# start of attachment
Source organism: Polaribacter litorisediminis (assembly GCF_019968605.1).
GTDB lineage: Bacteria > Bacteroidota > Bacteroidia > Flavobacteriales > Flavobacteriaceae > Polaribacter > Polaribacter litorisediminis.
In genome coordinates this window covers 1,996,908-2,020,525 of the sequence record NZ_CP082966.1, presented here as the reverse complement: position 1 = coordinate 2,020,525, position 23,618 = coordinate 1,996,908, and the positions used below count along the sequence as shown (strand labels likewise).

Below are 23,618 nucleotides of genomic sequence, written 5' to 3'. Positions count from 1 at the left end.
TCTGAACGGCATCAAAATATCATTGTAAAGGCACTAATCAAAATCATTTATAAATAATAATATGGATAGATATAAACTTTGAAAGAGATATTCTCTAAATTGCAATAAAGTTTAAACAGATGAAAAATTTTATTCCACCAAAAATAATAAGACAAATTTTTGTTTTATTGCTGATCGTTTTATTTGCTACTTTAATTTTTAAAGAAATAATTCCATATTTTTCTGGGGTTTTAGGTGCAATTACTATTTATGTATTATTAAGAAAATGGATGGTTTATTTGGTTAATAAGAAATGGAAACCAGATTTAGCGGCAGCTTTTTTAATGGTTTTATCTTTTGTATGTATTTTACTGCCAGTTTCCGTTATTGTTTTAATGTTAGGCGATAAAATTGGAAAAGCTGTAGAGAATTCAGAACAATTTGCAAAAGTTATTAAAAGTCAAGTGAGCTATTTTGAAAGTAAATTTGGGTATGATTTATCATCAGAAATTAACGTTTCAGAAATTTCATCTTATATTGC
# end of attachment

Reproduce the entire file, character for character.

Source organism: Polaribacter litorisediminis (assembly GCF_019968605.1).
GTDB lineage: Bacteria > Bacteroidota > Bacteroidia > Flavobacteriales > Flavobacteriaceae > Polaribacter > Polaribacter litorisediminis.
In genome coordinates this window covers 1,996,908-2,020,525 of the sequence record NZ_CP082966.1, presented here as the reverse complement: position 1 = coordinate 2,020,525, position 23,618 = coordinate 1,996,908, and the positions used below count along the sequence as shown (strand labels likewise).

Below are 23,618 nucleotides of genomic sequence, written 5' to 3'. Positions count from 1 at the left end.
TCTGAACGGCATCAAAATATCATTGTAAAGGCACTAATCAAAATCATTTATAAATAATAATATGGATAGATATAAACTTTGAAAGAGATATTCTCTAAATTGCAATAAAGTTTAAACAGATGAAAAATTTTATTCCACCAAAAATAATAAGACAAATTTTTGTTTTATTGCTGATCGTTTTATTTGCTACTTTAATTTTTAAAGAAATAATTCCATATTTTTCTGGGGTTTTAGGTGCAATTACTATTTATGTATTATTAAGAAAATGGATGGTTTATTTGGTTAATAAGAAATGGAAACCAGATTTAGCGGCAGCTTTTTTAATGGTTTTATCTTTTGTATGTATTTTACTGCCAGTTTCCGTTATTGTTTTAATGTTAGGCGATAAAATTGGAAAAGCTGTAGAGAATTCAGAACAATTTGCAAAAGTTATTAAAAGTCAAGTGAGCTATTTTGAAAGTAAATTTGGGTATGATTTATCATCAGAAATTAACGTTTCAGAAATTTCATCTTATATTGC